The 10th Virginia Infantry’s Company I, known as the Riverton Invincibles, was comprised mostly of Conrads Store area men.  The entire regiment had been ordered earlier by Gen. Johnston to be transferred from Col. Arnold Elzey’s Brigade to Jackson’s Army.

     Once the 10th Virginia Infantry descended into the Elk Run Valley below and marched into Conrads Store, the regiment set up camp directly behind Jackson’s headquarters, along the north side of Elk Run Creek.  All the while, April showers, sometimes coming down in torrents, continued to agonize Jackson’s Army.

     The following day Jackson sent the following dispatch, written from his headquarters to an unknown Confederate officer:  Conrads Store, April 22, 1862, Dear Major, Did Maj. Paxton bring me a set of buttons for a uniform coat?  Did you receive my letter directing that all persons absent from the army without leave will be sent back in irons as deserters and requesting you to enforce the order strictly.

     Jackson’s uniform coat, referred to in the message, was at the time dark blue in color, similar to a Union jacket, however a short time later Jackson was fitted with one styled in the traditional Confederate gray.

(Written by Casey Billhimer, originally published in The Valley Banner April 25, 2002)



Stonewall Jackson left Conrads Store April 30


     During Stonewall Jackson’s 10-day stay at the widow Argabright’s, from April 19-30, 1862, the Confederate General continued his communications with Gen. Robert E. Lee and Gen. Joseph E. Johnston.

     While planning the early stages of his Valley Campaign, Jackson also met, in person, with other Confederate officers, such as Gen. Richard S. Ewell, Gen. Edward “Allegheny” Johnson, Gen. Charles S. Winder, Chief of Staff Robert L. Dabney and Lt. Col. Turner Ashby.

     Actually, General Winder set up a meeting between Jackson and Ashby at Jackson’s headquarters after Ashby threatened to resign his command as head of 21 of Jackson’s cavalry units.

     The dispute was due to Jackson’s accusation that Ashby failed to discipline his men and imposed order that 11 companies of Ashby’s Cavalry report to Brig. Gen. William Taliaferro camped at Conrads Store and the remaining 10 companies be placed under Winder’s command.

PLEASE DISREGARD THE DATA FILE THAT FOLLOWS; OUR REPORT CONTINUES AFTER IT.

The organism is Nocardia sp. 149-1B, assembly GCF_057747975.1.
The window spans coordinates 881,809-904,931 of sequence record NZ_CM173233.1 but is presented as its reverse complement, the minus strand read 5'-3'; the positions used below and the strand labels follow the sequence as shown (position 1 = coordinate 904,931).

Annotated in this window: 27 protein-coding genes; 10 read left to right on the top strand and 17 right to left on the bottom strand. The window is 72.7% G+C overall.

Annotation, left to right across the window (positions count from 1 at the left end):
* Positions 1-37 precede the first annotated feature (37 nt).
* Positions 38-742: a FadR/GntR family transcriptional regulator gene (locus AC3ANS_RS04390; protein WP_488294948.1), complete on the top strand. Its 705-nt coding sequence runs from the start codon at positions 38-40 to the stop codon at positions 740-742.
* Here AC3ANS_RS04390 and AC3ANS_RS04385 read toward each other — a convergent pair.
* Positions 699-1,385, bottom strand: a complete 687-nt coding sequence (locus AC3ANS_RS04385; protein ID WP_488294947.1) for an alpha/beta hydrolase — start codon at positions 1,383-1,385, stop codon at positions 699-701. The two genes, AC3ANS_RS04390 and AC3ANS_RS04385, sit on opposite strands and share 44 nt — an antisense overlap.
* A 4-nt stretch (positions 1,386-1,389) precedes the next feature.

Ashby, angered by Jackson’s order, was “given the responsibility” of commanding the rear guard and advance troops with the limited authority of calling for portions of his former command as was deemed necessary.

     While Ashby met with Jackson in the dining room of Mrs. Argabright’s, differences were ironed out between the two officers and, after two hours of talks, Ashby was reinstated as cavalry commander.

     A number of notable events took place during Jackson’s army’s encampment in the area of Conrads Store.

     A General Shands was killed near Mauck’s Mill by the accidental discharge of a firearm.  Nearby, five Confederate deserters were captured by a squad of Ashby’s men and “put in irons.”  It was believed that after a court martial they would surely be shot.

     About midway through Jackson’s stay, a flash flood rolled out of the Blue Ridge, washing out a number of campsites situated along Elk Run Creek and soaking scores of soldiers who, already miserable due to inclimate conditions, also lost some of their possessions.  Snow flurries were also reported one day.

     A squad of Jackson’s men reportedly had a skirmish with a group of draft resistors, who had formed a so called militia, north east of Conrads Store in an area later referred to as Whippoorwill Park.

     One militia member was killed and others captured.

     On the morning of April 28, a cavalry skirmish took place at McGaheysville between Jackson’s rear guard and Union General Hatch’s advance guard.

     After the encounter, the Confederate Cavalry retreated to within two miles of Miller’s bridge, which spanned the South Fork near Mauchk’s Mill.

     During the early morning of April 30, the “long roll” was sounded as Jackson’s army began departing from Conrads Store, heading south along a muddy road towards Port Republic.

     Shortly thereafter, Ewell’s troops crossed through Swift Run Gap and occupied the abandoned but still burning campsites of Jackson’s Army.  This maneuver led the Union army to believe Jackson’s forces still remaned at Conrads Store.

     After crossing Brown’s Gap east of Port Republic, Jackson’s army marched a round about route to McDowell in Highland County, where, on May 8, Jackson notched the first victory of his famous Valley Campaign.

     Less than a month later, on June 6, Ashby, who had been promoted to General, was killed near Harrisonburg during a skirmish.

     Ewell was later wounded, losing a leg, but resumed his command after months of recovery.  Taliaferro, mentioned earlier was also wounded, though not seriously.

     Within the next year, Jackson and Winder met the same fate as Ashby, falling as casualties of the War Between the States.

(Written by Casey Billhimer, originally published in The Valley Banner, May 2, 2002)